Department of Education Removes Student Debt Relief Application from Website

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President Biden’s Department of Education has removed the student debt relief application from its website, a day after a federal judge on Thursday declared the student loan forgiveness program unlawful.

The application to apply for student loan relief is now blocked following the court order.

“Courts have issued orders blocking our student debt relief program. As a result, at this time, we are not accepting applications. We are seeking to overturn those orders,” the website reads, adding that it is holding the applications of those who have already applied for relief.

The move follows former President Donald Trump appointee Judge Mark Pittman striking down the Biden administration’s student debt transfer program, which he announced in August, months ahead of the midterm election.

Under the original plan, those making under $125,000 annually would be eligible to have $20,000 forgiven if they went to college on Pell Grants. Those who did not go to college on Pell Grants would be eligible to receive up to $10,000 in loan forgiveness:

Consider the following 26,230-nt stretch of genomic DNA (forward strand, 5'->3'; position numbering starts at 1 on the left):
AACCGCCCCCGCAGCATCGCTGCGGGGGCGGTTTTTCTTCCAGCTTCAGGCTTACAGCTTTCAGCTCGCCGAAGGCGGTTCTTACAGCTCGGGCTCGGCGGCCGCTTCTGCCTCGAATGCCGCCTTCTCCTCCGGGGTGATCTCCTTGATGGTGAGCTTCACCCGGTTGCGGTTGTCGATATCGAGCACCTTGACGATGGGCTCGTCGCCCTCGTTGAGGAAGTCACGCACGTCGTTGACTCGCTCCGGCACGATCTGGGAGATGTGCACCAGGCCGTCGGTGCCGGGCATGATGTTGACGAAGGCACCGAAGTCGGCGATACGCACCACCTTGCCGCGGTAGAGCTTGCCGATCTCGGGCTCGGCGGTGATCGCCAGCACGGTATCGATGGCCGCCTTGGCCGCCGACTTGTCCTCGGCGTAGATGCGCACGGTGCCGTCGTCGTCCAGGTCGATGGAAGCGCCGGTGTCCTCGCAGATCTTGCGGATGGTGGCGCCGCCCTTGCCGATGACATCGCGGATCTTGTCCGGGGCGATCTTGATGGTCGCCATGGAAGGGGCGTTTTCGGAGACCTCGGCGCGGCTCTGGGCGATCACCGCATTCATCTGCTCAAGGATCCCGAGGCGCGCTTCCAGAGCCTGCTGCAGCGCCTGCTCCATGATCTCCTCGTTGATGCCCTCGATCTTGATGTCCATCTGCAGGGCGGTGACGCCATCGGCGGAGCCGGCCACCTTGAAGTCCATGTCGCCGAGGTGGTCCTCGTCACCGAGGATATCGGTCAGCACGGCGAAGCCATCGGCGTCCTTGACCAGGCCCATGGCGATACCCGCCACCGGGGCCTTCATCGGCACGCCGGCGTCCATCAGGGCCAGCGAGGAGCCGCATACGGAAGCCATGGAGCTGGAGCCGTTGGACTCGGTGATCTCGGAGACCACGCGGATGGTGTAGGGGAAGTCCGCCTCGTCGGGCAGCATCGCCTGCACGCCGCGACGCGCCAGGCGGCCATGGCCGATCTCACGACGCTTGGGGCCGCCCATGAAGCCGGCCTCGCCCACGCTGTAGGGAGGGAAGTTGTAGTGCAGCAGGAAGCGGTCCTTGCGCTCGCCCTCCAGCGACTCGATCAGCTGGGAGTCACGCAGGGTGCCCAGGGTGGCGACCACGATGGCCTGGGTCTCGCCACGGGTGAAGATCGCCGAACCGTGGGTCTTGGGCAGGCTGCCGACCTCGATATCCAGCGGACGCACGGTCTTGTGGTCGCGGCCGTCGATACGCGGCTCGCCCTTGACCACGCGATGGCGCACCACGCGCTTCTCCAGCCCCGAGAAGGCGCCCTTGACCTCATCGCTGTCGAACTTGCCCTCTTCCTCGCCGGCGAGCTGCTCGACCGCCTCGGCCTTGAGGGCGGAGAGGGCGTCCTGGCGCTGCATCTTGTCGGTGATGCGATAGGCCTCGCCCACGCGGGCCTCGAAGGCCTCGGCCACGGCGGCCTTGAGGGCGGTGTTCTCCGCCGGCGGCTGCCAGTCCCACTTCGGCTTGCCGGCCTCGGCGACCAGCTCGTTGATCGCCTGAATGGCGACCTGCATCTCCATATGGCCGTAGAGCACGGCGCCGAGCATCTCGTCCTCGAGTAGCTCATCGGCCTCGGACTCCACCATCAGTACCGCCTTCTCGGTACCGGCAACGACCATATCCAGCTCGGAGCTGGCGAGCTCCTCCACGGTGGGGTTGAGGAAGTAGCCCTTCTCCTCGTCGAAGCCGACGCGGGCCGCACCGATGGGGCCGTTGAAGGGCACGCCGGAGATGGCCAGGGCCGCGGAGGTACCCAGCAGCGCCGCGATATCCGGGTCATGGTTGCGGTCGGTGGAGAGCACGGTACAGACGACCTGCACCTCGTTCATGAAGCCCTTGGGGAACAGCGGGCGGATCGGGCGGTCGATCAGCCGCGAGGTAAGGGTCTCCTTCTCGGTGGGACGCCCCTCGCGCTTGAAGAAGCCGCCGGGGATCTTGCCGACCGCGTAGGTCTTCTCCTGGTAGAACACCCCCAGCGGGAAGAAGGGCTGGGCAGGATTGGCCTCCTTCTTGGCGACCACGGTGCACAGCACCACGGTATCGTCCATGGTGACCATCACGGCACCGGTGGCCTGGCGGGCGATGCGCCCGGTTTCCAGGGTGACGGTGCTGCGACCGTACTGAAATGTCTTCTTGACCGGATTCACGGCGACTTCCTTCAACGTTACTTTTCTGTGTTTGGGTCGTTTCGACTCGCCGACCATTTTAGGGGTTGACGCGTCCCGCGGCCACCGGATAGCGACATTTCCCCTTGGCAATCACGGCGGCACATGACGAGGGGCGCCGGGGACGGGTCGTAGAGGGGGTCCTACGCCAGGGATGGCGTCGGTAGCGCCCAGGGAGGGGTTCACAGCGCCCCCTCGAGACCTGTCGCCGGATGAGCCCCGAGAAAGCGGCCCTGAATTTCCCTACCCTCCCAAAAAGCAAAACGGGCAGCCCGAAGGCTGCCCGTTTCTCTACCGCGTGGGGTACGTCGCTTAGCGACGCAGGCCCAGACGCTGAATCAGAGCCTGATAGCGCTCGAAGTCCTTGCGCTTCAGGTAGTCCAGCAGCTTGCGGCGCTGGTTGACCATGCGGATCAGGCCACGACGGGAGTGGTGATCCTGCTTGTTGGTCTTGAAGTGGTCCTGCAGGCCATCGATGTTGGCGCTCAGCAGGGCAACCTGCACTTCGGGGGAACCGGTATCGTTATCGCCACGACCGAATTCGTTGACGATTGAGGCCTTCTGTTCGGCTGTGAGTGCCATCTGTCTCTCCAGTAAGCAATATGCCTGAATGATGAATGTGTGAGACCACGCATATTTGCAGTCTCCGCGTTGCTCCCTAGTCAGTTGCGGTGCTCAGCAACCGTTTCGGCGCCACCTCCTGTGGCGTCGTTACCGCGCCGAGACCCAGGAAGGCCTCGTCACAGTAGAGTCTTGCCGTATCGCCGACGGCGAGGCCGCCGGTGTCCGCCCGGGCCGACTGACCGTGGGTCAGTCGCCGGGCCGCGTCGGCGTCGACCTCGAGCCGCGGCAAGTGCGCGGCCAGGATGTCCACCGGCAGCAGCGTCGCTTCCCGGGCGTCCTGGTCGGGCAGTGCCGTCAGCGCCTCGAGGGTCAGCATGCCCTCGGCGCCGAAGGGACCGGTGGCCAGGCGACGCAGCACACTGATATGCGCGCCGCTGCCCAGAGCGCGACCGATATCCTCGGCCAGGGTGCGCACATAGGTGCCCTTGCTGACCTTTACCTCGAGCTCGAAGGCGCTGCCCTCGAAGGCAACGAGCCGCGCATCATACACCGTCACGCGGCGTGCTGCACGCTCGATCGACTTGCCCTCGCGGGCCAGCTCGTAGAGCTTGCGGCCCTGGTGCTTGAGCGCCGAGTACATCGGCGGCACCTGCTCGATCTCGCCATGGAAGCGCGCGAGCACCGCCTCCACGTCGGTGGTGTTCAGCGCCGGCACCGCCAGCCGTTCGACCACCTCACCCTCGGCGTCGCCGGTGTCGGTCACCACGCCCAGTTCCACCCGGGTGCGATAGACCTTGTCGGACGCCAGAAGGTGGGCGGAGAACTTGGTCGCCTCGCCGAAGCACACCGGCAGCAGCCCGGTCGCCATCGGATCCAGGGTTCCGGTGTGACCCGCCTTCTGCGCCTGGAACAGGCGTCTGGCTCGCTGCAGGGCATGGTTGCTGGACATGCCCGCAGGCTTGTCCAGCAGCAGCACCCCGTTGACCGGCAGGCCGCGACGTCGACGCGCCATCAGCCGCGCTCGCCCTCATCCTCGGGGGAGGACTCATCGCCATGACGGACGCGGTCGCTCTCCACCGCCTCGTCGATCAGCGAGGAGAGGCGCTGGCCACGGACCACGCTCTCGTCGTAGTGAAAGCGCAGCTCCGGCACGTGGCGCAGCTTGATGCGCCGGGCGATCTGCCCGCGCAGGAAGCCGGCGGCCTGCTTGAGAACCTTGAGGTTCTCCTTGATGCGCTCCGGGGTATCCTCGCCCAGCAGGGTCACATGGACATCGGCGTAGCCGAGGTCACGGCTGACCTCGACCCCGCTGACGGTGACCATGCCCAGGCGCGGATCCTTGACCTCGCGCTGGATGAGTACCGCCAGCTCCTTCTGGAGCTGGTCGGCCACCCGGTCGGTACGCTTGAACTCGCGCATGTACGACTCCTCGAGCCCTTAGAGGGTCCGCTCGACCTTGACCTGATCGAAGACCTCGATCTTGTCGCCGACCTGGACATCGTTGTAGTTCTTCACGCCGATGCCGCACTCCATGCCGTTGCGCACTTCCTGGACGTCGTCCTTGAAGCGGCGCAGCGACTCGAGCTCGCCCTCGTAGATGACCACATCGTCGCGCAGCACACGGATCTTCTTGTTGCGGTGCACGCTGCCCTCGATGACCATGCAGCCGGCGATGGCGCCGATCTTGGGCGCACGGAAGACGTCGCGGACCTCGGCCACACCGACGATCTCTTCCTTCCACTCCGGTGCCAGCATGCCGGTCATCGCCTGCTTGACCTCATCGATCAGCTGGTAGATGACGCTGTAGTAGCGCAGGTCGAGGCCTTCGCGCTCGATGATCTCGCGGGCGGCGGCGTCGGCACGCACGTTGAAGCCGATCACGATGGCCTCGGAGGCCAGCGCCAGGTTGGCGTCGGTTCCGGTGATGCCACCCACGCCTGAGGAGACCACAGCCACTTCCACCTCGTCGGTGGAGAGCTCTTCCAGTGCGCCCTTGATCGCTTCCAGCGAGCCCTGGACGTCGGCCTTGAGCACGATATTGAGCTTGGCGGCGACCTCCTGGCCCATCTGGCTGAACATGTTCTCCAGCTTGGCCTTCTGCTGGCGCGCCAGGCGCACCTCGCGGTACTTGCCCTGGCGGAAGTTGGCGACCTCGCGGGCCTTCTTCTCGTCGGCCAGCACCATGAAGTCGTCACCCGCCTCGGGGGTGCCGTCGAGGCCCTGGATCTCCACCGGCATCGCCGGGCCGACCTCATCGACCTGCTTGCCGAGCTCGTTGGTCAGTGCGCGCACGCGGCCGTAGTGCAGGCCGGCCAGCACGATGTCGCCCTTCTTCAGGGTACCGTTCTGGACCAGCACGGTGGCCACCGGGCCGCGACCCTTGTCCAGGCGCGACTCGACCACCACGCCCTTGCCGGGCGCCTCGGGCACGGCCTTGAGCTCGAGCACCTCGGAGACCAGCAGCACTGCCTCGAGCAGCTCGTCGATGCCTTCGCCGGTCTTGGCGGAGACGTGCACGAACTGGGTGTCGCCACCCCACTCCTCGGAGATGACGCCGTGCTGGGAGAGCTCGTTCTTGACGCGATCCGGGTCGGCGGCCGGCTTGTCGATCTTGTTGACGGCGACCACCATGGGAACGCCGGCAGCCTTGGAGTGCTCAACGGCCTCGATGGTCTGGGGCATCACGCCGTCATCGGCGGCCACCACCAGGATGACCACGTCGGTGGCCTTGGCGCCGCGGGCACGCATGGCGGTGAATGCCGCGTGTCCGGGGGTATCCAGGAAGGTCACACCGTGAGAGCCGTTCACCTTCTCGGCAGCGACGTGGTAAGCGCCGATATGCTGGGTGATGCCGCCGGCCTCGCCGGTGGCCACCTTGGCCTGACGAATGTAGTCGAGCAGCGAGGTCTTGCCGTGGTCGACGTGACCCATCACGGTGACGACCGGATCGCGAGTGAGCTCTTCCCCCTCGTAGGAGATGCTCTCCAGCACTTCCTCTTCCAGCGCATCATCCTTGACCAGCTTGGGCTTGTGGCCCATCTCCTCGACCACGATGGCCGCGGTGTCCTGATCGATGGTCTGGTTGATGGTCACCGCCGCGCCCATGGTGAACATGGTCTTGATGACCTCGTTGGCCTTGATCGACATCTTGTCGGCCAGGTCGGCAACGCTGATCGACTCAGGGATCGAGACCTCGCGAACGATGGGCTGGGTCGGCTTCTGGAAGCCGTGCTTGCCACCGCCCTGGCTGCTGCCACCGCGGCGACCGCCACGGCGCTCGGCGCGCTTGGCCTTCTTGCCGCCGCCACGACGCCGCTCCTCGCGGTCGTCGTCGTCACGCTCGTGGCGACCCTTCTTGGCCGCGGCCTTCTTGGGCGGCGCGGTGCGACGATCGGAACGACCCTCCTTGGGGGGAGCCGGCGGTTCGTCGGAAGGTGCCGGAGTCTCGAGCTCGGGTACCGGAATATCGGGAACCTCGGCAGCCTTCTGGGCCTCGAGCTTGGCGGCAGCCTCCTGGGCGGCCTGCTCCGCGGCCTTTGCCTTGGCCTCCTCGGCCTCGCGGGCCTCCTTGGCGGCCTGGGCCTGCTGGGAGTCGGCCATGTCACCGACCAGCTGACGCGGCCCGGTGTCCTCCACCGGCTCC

Pittman ultimately ruled in favor of the conservative advocacy group Job Creators Network, “which brought suit on behalf of two student loan borrowers,” as Breitbart News reported.

Pittman stated in part:

“The Constitution vests “all legislative powers” in Congress. This power, however, can be delegated to the executive branch. But if the executive branch seeks to use that delegated power to create a law of vast economic and political significance, it must have clear congressional authorization. If not, the executive branch unconstitutionally exercises “legislative powers” vested in Congress. In this case, the HEROES Act — a law to provide loan assistance to military personnel defending our nation — does not provide the executive branch clear congressional authorization to create a $400 billion student loan forgiveness program.”

The Trump appointee even quoted House Speaker Nancy Pelosi (D-CA), who noted the president “does not” have “the power for debt forgiveness.”

“Under our system of government, public policy is typically made by the Congress through a negotiated-and-reasoned process among the members, with input from the president,” Pittman said. “And based on how Congress legislated, those members would then be held accountable by their constituents each election cycle.”

Notably, the pause on student loan payments ends in December.

The case is Brown v. Department of Education, No. 4:22-cv-0908 in the U.S. District Court for the Northern District of Texas.


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